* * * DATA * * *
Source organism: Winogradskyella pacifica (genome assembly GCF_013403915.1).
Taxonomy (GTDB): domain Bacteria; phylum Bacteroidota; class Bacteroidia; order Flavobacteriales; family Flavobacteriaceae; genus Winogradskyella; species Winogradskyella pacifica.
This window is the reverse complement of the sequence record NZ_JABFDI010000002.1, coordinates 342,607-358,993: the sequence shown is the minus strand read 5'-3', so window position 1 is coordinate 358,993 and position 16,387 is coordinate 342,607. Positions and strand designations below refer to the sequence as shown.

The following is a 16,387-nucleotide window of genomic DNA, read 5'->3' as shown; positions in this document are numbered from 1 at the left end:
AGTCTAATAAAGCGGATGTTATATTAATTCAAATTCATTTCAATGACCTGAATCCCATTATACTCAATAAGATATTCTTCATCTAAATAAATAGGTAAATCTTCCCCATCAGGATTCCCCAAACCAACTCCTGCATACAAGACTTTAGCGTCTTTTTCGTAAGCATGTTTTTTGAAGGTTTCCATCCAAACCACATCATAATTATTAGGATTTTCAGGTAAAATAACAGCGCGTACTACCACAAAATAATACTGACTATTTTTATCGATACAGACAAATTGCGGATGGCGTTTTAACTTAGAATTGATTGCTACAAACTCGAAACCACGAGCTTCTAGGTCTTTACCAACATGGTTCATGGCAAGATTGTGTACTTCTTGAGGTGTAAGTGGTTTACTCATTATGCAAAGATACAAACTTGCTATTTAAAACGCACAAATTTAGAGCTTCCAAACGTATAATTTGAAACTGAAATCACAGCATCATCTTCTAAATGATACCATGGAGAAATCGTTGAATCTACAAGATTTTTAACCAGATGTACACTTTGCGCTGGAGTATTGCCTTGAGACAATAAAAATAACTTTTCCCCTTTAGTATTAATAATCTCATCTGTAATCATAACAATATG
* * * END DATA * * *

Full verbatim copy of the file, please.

Source organism: Winogradskyella pacifica (genome assembly GCF_013403915.1).
Taxonomy (GTDB): domain Bacteria; phylum Bacteroidota; class Bacteroidia; order Flavobacteriales; family Flavobacteriaceae; genus Winogradskyella; species Winogradskyella pacifica.
This window is the reverse complement of the sequence record NZ_JABFDI010000002.1, coordinates 342,607-358,993: the sequence shown is the minus strand read 5'-3', so window position 1 is coordinate 358,993 and position 16,387 is coordinate 342,607. Positions and strand designations below refer to the sequence as shown.

The following is a 16,387-nucleotide window of genomic DNA, read 5'->3' as shown; positions in this document are numbered from 1 at the left end:
AGTCTAATAAAGCGGATGTTATATTAATTCAAATTCATTTCAATGACCTGAATCCCATTATACTCAATAAGATATTCTTCATCTAAATAAATAGGTAAATCTTCCCCATCAGGATTCCCCAAACCAACTCCTGCATACAAGACTTTAGCGTCTTTTTCGTAAGCATGTTTTTTGAAGGTTTCCATCCAAACCACATCATAATTATTAGGATTTTCAGGTAAAATAACAGCGCGTACTACCACAAAATAATACTGACTATTTTTATCGATACAGACAAATTGCGGATGGCGTTTTAACTTAGAATTGATTGCTACAAACTCGAAACCACGAGCTTCTAGGTCTTTACCAACATGGTTCATGGCAAGATTGTGTACTTCTTGAGGTGTAAGTGGTTTACTCATTATGCAAAGATACAAACTTGCTATTTAAAACGCACAAATTTAGAGCTTCCAAACGTATAATTTGAAACTGAAATCACAGCATCATCTTCTAAATGATACCATGGAGAAATCGTTGAATCTACAAGATTTTTAACCAGATGTACACTTTGCGCTGGAGTATTGCCTTGAGACAATAAAAATAACTTTTCCCCTTTAGTATTAATAATCTCATCTGTAATCATAACAATATG